Category: Innovation Infrastructure
Pilot project of 3D metal printing at RAMLAB
Field lab RAMLAB, together with Airproducts, Fokker Aerostructures and voestalpine researched how the 3D printing technology from the field lab can reduce lead time in the manufacture and repair of metal molds. This proof of concept, which delivered astonishing results was partly funded by the public initiative SMITZH. The project provided, among other things, proof that the molds can be made in just a quarter of the original production time.
SMITZH joins forces with various Smart Industry field labs. In these field labs, Smart manufacturing technologies are developed, tested and implemented. Fieldlab RAMLAB consists of a consortium of companies that collaboratively test, validate and certify on-demand 3D printing of metal parts. RAMLAB uses so-called Wire Arc Additive Manufacturing (WAAM) technology for this. This is a technique where welding robots 3D print metal by welding bead welds together. The welding robots are supplied by Valk Welding, a company from the Rotterdam-The Hague region.
Fokker, one of the companies in the consortium, introduced a research request in 2018 related to the manufacture and repair of metal molds. Because voestalpine supplies wires that are necessary for welding; and Airpoducts supplies gas for the welding, they saw mutual benefits in doing a joint seed project.
Vincent Wegener – RAMLAB: “When developing and applying new technologies, companies are often faced with high investments. RAMLAB’s approach is to attract the right parties to a project in small steps, and in doing so, reduce costs for all participants. After this primary push and when the results came in positive, it was much easier for them to make the decision to continue the research.”
Challenges in the manufacture and repair of moulds
In the manufacturing industry, various companies such as Fokker Aerostructures use large metal moulds, for example for composite parts. Manufacturing and repairing these metal moulds comes with a number of problems. First of all, the lead times are very long, with an average of around 6 months. Secondly, these moulds wear quickly due to the heat and the contact between the two metals, causing the moulds to melt and crack. After about 500x stamping, these are no longer accurate enough and need to be repaired, which is dangerous and hazardous manual work with high costs.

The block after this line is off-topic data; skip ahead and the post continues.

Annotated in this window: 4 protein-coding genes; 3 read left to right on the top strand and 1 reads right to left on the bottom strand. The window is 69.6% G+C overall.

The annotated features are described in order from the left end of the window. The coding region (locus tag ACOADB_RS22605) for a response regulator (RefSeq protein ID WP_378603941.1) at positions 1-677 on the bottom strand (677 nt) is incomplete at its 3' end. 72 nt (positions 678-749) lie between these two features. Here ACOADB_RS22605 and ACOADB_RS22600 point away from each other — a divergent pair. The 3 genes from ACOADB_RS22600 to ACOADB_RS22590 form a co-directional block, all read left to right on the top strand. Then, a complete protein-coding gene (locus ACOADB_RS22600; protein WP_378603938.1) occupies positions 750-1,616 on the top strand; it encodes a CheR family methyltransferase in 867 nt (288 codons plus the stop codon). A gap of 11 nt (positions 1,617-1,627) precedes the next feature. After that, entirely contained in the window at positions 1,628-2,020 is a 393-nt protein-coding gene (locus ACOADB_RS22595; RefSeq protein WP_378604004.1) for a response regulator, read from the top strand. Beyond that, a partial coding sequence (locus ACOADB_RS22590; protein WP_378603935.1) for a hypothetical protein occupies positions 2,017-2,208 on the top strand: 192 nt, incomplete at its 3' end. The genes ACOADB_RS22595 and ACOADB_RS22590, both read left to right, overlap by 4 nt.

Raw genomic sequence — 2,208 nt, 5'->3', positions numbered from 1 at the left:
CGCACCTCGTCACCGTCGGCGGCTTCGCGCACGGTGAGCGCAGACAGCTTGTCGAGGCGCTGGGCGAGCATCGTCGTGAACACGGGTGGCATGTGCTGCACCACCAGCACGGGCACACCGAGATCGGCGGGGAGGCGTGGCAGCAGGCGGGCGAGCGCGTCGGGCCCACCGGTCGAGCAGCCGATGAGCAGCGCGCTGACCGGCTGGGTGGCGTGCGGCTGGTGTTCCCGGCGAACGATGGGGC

The seed project and the results
After being awarded the voucher, the 4 parties started work on the seed project for a period of approximately 3 months, resulting in a demonstrator showcasing to what extent the WAAM technology available in RAMLAB can improve repair and manufacture on a small scale.
All parties were able to extract value from the results. The prototype for Fokker shows that moulds can be manufactured within 6 weeks instead of 6 months. Voestalpine has proven that the wires are suitable for application in WAAM technology. With the help of Airpoducts, the process has been optimized to achieve the required quality.
Marko Bosman – Fokker Aerostructures: “The use of Additive Manufacturing for moulds not only offers advantages of short lead times and lower costs, but also the possibility of delivering a better product with greater functionality if the greater design freedom of Additive Manufacturing is utilised.”
This seed project has also demonstrated benefits of robotized mould repair. The need for this was validated during a conference.
The seed project helped the various parties with making their first move. Through the joint application and the use of the voucher, the research project accessible. Fokker is now continuing with a follow-up study to see how the project can be scaled up and the technology implemented.
RAMLAB is now in contact with a number of European forges to repair parts using this new technique. By applying the smart technology with the welding robots and 3D metal printing, these activities could again take place locally.